We almost take it for granted now, but it really is remarkable how nutty Republican lawmaking is:
That’s the fundamental insanity of running headlong toward a floor vote without a score from the CBO. A lot of pixels have been spilled on the basic hypocrisy of the procedural aspects of the AHCA. But the real issue here is about substance, not process. Making public policy is hard. The CBO is a tool to help make sure members of Congress understand what they’re doing. They are not using that tool, and consequently, they are flying blind — voting for a series of interlocking changes that will drastically impact tens of millions of people’s lives with no idea what is going to happen.
Most egregiously of all, at this point the tempo is apparently being dictated by Donald Trump’s personal pique at recalcitrant House members.
A president with no interest in the details of public policy is impatient with the idea that House members might care what the content of the bills they pass is, and has decided to make passing this law a test of personal loyalty to him.
That’s a ridiculous way to think about legislation in general. But it’s a particularly egregious way to think about this particular bill, since candidate Trump would have thoroughly denounced it. He promised — in the primary, in the general election, and even during the transition — to put forward a plan that covers everyone, lowers deductibles, and protects Medicaid. He then hashed out a bill that doesn’t do any of those things, and is now professing to be not just eager to pass a bill that defies all of his campaign commitments but furious at people who are skeptical of the merits. Meanwhile, even if it does pass, the bill would have to be substantially revised to have any chance in the Senate.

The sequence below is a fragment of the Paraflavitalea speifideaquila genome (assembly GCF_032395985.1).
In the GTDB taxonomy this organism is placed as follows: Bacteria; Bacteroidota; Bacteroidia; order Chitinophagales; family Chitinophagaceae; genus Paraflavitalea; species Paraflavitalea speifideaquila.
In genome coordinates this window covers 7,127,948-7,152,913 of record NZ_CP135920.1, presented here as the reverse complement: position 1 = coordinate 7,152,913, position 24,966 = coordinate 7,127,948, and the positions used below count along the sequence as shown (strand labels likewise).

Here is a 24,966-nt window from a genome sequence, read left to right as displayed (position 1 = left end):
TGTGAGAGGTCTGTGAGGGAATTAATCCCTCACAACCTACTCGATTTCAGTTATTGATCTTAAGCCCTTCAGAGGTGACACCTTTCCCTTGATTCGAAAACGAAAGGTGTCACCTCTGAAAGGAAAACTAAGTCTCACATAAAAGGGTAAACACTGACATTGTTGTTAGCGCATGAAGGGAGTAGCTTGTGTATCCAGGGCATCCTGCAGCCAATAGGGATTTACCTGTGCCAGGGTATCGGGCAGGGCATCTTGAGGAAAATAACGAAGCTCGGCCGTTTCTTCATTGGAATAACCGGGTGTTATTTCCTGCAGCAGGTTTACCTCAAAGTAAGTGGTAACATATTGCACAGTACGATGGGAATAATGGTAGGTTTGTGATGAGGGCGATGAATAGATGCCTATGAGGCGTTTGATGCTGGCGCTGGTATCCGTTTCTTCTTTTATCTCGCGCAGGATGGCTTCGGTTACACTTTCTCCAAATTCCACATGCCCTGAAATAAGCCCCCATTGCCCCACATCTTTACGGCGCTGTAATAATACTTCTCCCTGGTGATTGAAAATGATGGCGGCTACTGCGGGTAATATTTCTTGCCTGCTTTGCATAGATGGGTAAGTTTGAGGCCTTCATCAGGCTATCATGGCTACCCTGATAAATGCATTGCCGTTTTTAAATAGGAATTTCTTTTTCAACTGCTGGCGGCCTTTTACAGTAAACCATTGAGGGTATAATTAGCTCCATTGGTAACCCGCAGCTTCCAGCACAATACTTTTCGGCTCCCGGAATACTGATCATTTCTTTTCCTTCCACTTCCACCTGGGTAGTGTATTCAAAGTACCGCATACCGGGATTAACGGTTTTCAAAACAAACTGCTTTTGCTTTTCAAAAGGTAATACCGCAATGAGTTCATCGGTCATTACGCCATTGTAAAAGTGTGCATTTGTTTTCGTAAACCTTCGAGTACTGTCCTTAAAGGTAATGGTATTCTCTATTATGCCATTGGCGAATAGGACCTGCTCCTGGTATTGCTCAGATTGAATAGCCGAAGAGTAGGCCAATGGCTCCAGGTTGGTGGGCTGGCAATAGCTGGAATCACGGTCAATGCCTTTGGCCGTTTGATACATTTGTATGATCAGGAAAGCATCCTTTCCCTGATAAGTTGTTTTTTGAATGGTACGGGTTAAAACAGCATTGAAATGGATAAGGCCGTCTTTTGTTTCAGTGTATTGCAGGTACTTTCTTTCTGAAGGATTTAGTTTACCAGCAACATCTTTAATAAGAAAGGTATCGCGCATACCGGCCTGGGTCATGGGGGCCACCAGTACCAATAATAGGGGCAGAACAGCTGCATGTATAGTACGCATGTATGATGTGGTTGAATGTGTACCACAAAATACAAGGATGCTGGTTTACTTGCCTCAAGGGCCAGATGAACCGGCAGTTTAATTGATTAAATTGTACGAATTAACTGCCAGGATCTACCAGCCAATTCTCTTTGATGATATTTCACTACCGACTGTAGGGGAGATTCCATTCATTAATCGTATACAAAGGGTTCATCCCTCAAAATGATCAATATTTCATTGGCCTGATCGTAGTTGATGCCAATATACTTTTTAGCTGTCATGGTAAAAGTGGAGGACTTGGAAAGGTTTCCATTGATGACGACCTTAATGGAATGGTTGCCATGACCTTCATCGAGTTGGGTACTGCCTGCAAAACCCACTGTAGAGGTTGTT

There’s simply no reason to be doing this. At best, House members will be taking a politically tough vote for an unpopular bill that doesn’t become law. At worst, it will somehow actually become law, and members will find themselves accountable for the catastrophic consequences they haven’t even bothered to try to understand. All out of misguided loyalty to a president who never supported these ideas and doesn’t appear to have any interest in the content of the legislation.
My only quibble is that I don’t think this is out of misguided loyalty to Trump. Rather, as Matt’s colleague observes the longer the process drags out the worse the chances become, precisely because the longer the process goes the less popular TrumpCare will be. Their best chance of passing something is now. I doubt that anything that can pass the House can get 50 votes in the Senate — but if you’re a fanatic bent on wrecking the American health care system it’s the best chance you’re going to have for a while.